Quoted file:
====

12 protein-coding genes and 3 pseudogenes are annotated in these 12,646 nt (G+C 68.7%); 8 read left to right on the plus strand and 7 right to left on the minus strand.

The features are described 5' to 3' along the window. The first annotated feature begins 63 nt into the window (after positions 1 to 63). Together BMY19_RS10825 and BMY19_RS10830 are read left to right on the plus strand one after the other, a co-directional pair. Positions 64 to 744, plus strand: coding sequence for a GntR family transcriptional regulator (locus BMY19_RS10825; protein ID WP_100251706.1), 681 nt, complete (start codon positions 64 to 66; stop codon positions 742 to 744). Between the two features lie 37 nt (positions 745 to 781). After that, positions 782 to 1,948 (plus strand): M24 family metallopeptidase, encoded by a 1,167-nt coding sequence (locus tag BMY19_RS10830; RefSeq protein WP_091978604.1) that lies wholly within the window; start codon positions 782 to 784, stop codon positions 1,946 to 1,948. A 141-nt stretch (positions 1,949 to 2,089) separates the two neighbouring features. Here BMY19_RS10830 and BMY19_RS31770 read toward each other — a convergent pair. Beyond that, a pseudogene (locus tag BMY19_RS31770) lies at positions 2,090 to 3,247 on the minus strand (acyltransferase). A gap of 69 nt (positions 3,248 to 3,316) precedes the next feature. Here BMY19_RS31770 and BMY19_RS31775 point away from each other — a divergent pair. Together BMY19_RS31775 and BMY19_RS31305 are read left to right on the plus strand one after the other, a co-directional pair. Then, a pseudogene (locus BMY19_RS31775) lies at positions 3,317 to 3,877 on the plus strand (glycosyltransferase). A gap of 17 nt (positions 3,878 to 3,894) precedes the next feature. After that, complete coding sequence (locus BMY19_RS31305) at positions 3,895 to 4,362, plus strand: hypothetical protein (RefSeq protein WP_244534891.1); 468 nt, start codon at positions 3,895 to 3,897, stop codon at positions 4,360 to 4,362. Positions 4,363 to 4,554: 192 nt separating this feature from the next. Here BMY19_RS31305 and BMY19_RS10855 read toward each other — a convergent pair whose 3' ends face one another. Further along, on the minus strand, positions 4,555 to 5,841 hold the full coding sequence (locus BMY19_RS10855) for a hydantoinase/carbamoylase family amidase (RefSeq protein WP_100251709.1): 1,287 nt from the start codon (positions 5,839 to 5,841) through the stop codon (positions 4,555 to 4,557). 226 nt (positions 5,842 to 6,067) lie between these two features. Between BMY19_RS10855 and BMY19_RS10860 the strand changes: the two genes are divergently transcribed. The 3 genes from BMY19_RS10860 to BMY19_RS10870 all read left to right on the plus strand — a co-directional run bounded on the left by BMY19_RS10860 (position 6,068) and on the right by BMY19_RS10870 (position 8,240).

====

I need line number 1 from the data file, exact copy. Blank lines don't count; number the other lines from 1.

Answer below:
12 protein-coding genes and 3 pseudogenes are annotated in these 12,646 nt (G+C 68.7%); 8 read left to right on the plus strand and 7 right to left on the minus strand.